The issue of updating U.S. ozone laws has been debated for more than a decade, with scientists arguing the standard should be reduced to between 60 and 70 parts per billion to protect public health. And as Elizabeth Marin Perera of the Union of Concerned Scientists tells the Huffington Post, ozone pollution gets worse as temperatures rise — meaning global warming could make ground-level ozone even more dangerous. "Ozone is heavily dependent on temperatures," says Perera, who recently co-authored a study on the subject. "For every 1 degree of warming, there's a 1.2 parts per billion increase in ozone." The EPA hasn't said when it will reach a final decision on the issue, saying only that it expects to do so "shortly" and will "use the long-standing flexibility in the Clean Air Act to consider costs, jobs and the economy."
While the EPA is at least temporarily backing down from plans to update U.S. ozone standards, it's ratcheting up the pressure on bisphenol-A
, a common ingredient in plastics that may cause a variety of health problems. As Science News reports, the agency is considering whether to demand new toxicity testing and environmental sampling of bisphenol-A, aka BPA, which mimics the female hormone estrogen and has been linked to breast cancer, asthma, reproductive disease and other maladies.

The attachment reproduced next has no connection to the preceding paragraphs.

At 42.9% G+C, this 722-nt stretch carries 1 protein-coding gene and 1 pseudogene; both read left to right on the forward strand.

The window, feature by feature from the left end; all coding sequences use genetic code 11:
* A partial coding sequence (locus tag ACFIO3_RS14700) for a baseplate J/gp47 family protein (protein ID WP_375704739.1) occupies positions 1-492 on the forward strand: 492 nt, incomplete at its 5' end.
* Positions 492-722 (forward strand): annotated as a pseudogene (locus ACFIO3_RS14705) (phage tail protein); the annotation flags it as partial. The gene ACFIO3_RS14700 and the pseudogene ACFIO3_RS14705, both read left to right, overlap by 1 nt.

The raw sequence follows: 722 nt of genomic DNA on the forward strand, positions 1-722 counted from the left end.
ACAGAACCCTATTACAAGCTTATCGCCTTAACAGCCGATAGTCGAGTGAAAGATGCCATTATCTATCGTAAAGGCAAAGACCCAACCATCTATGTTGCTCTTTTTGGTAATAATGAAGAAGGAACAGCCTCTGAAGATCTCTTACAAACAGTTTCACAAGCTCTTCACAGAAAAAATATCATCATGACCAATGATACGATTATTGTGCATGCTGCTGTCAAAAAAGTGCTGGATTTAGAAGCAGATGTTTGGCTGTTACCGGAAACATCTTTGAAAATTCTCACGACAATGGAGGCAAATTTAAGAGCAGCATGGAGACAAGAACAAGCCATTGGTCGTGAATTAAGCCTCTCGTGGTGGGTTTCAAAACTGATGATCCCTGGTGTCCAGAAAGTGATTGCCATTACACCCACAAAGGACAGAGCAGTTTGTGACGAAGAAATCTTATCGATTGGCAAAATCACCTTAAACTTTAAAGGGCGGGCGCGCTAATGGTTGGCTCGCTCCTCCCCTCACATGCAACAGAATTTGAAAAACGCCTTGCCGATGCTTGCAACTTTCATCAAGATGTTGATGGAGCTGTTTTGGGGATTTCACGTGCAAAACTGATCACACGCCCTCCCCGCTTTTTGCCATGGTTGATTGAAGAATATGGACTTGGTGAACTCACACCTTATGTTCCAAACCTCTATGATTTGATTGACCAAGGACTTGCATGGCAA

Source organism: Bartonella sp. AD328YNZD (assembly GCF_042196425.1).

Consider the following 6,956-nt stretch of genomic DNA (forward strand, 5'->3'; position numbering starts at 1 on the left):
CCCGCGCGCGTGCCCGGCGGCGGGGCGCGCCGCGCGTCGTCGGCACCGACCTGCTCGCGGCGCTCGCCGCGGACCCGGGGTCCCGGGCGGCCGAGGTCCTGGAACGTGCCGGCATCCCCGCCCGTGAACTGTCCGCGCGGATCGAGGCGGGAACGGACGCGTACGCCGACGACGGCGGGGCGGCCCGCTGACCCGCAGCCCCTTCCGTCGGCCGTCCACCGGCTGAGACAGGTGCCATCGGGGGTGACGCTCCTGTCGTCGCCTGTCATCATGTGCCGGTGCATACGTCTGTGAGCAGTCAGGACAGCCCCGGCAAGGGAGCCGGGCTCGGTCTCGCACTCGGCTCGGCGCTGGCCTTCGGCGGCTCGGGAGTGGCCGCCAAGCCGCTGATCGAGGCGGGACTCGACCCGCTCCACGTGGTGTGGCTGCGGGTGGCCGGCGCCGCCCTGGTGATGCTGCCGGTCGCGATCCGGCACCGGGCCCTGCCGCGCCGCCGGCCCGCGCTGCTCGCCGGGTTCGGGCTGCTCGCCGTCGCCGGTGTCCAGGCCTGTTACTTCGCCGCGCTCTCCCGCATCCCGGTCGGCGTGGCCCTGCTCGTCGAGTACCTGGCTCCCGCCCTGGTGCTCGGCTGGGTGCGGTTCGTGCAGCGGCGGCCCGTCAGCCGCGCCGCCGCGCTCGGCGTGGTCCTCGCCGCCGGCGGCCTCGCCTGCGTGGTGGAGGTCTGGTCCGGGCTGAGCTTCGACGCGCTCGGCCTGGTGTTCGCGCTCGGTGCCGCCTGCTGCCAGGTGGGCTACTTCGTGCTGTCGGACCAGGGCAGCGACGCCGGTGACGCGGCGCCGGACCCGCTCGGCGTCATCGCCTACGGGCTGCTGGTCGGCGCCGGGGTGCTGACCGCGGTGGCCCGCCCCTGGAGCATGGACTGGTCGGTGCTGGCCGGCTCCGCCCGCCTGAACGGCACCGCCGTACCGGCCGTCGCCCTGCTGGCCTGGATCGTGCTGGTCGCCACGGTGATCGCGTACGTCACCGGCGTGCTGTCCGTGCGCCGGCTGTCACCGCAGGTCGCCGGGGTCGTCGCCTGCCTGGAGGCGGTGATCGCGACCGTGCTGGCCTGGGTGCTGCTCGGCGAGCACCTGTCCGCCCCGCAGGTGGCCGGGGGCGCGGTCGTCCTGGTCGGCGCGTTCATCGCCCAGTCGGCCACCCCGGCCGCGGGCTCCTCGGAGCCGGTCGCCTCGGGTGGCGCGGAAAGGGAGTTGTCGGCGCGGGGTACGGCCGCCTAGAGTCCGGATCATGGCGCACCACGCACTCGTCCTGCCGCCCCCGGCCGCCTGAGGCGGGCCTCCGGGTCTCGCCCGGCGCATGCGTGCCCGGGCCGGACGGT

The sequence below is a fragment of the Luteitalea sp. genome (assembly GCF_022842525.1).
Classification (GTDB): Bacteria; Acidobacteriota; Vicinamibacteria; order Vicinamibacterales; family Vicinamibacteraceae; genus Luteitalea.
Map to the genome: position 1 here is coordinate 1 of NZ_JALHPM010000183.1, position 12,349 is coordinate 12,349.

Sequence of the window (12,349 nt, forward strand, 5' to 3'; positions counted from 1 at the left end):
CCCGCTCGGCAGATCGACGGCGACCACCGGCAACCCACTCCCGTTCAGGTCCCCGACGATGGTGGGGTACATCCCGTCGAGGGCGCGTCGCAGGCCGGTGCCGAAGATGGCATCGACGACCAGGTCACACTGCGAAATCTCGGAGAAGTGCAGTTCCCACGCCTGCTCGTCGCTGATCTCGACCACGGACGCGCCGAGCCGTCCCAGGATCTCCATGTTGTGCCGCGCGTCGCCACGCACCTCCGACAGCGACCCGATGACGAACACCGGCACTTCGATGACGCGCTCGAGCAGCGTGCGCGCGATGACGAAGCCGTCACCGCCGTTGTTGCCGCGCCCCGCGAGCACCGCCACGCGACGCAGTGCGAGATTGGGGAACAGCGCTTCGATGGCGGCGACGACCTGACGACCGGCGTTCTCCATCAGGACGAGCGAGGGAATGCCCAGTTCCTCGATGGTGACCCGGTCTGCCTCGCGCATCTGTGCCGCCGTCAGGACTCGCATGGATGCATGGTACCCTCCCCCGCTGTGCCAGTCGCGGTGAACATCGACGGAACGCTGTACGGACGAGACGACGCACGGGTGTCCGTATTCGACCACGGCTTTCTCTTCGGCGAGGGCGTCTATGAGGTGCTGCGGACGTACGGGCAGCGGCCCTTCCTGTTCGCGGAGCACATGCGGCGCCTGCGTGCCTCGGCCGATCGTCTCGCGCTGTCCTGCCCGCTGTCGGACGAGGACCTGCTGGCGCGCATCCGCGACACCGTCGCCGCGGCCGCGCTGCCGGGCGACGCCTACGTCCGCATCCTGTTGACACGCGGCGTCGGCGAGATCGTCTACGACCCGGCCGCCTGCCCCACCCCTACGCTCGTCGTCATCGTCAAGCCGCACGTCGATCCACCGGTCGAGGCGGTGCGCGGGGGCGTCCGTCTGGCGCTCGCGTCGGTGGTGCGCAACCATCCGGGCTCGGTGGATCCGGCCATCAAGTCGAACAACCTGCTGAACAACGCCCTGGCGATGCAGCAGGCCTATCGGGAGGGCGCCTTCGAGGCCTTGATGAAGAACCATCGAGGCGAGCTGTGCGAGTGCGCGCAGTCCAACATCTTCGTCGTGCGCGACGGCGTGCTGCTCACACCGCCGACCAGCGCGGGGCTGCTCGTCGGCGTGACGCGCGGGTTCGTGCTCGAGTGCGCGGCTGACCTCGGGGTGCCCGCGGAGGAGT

"A number of concerns have been raised about the potential human health and environmental effects of BPA," says Steve Owens, assistant administrator for the EPA's Office of Chemical Safety and Pollution Prevention. Data from the proposed new tests, he tells Science News, "would help EPA better understand and address the potential environmental impacts of BPA." Previous toxicity tests have suggested levels of BPA in humans and the environment don't pose a significant danger, but the EPA explains that "results of some recent studies using novel low-dose approaches and examining different endpoints describe subtle effects in laboratory animals at very low concentrations." Some experiments involving low-dose exposure, the agency adds, "are potentially of concern."
The EPA hasn't specified which studies it's referring to, but Science News highlights several scientific papers that have revived concerns about low doses of BPA. Recent research showed that early exposure to BPA disrupted later gender-specific behavior in adult mice, for example, with males becoming "feminized" and being rejected by females more often. A human study also recently linked BPA exposure in the womb to behavioral changes in childhood, with girls acting more aggressive than normal and boys seeming more anxious and withdrawn. More than 1 million pounds of BPA are released into the environment every year, UPI reports, and in addition to being found in plastics, the chemical has also turned up in retail receipts
, paper money
and even floating in the atmosphere
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Photo (Tim DeChristopher): Linh Do/Flickr
Photo (mountain lion): Jupiter Images
Photo (BPA-free bottle): David McNew/Getty Images